Sep 08, 2019 - National Geographic Islander
This morning dawned sunny and calm and for those who were up to watch the sunrise, the clouds looked like wisps of pink cotton candy. We had a hearty breakfast, and then all boarded the Zodiacs with our naturalists for a cruise into the harbor of Puerto Baquerizo Moreno, a town of about 8-10,000 inhabitants. That doesn’t include the hundreds of sea lions that are draped and snoozing on the town’s fishing boats, barges, benches and docks!
We spent the morning in the highlands among dozens of tortoises of all sizes. Their shells were noticeably arched and different from the smooth domed shelled tortoises we saw in the highlands of Santa Cruz yesterday. The early whalers, sailors, and settlers ate the wild tortoises of San Cristobal; the national park is now raising them in semi-natural enclosures and releasing them back into the wild. We were thrilled to see them striding along, feeding, resting, aggressively displaying when two big males came together, and soaking in a pool. One determined tortoise paraded past us down the center of the trail and we moved aside so it could continue on it slow but steady way. We took many pictures!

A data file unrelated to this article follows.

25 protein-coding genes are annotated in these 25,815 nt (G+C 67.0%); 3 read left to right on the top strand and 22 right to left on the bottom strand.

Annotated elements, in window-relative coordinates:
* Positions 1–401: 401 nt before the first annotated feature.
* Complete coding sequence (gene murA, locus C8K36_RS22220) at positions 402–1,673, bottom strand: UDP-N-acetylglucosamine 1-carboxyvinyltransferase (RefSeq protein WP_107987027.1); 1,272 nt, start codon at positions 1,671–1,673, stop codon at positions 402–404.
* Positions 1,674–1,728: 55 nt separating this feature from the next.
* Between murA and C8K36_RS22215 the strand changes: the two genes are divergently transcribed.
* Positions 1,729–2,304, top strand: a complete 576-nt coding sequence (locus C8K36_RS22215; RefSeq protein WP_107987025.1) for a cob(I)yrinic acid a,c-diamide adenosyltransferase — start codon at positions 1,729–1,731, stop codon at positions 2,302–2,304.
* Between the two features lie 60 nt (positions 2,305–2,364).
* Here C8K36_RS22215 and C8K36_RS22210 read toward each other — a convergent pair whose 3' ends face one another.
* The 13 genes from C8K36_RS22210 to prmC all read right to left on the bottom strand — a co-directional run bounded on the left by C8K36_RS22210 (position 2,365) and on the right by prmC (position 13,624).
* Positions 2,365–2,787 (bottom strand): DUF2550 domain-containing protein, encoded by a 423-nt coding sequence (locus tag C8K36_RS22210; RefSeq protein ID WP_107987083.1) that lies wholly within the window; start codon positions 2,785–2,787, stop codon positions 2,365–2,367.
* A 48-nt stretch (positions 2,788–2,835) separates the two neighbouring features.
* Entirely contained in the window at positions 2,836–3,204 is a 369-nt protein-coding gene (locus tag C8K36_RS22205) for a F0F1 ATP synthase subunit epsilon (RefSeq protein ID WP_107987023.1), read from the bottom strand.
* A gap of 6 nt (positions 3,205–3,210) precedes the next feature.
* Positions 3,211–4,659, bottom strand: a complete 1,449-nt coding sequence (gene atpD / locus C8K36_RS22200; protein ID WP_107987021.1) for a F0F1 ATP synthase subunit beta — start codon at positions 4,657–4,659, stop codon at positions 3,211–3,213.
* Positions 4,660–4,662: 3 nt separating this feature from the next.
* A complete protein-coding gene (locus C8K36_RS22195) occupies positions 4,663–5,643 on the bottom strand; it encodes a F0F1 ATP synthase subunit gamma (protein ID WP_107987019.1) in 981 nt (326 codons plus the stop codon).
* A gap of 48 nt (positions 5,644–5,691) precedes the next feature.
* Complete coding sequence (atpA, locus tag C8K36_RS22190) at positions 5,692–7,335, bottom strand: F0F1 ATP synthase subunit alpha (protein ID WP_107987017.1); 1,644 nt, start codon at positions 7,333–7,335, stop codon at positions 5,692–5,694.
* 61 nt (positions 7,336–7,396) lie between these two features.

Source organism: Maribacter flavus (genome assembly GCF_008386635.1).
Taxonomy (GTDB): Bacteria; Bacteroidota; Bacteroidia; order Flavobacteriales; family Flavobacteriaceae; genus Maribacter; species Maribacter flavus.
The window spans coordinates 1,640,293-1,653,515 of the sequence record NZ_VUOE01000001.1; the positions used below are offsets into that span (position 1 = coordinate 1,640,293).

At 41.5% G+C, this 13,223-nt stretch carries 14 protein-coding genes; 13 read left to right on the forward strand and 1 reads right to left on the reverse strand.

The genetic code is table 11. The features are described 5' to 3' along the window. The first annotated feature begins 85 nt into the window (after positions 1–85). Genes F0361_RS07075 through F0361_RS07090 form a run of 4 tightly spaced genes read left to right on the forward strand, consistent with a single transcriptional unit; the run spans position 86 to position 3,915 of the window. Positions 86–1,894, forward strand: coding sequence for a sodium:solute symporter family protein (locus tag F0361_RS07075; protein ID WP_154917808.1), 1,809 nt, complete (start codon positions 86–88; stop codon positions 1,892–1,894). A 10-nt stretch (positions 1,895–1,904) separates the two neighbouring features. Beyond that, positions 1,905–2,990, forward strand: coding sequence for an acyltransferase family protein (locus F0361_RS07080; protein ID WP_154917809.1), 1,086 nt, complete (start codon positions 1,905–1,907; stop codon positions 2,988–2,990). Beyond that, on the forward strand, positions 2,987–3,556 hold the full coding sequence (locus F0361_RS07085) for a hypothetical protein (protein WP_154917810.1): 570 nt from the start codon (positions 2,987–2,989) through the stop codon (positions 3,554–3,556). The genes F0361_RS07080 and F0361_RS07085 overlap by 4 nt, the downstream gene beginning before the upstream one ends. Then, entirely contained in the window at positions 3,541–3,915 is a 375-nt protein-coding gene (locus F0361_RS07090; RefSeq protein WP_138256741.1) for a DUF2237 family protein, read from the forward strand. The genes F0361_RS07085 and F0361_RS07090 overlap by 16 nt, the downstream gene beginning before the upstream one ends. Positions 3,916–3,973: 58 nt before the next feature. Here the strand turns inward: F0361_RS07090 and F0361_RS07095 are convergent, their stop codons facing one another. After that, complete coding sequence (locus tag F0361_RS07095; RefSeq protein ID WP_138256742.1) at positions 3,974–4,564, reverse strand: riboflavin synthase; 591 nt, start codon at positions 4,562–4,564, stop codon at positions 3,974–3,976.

After a splendid traditional Ecuadorian buffet lunch, and our well-deserved siesta, naturalist Benjamin Ayala, who was born in this town, gave an inspired talk about the history of San Cristobal and the Galapagos Marine Reserve. Then we headed by Zodiac to the main town dock. We followed a path with boardwalk and stairs and climbed to the top of Frigate Hill for a view over the bay where HMS Beagle anchored with Charles Darwin on board, over 180 years ago.
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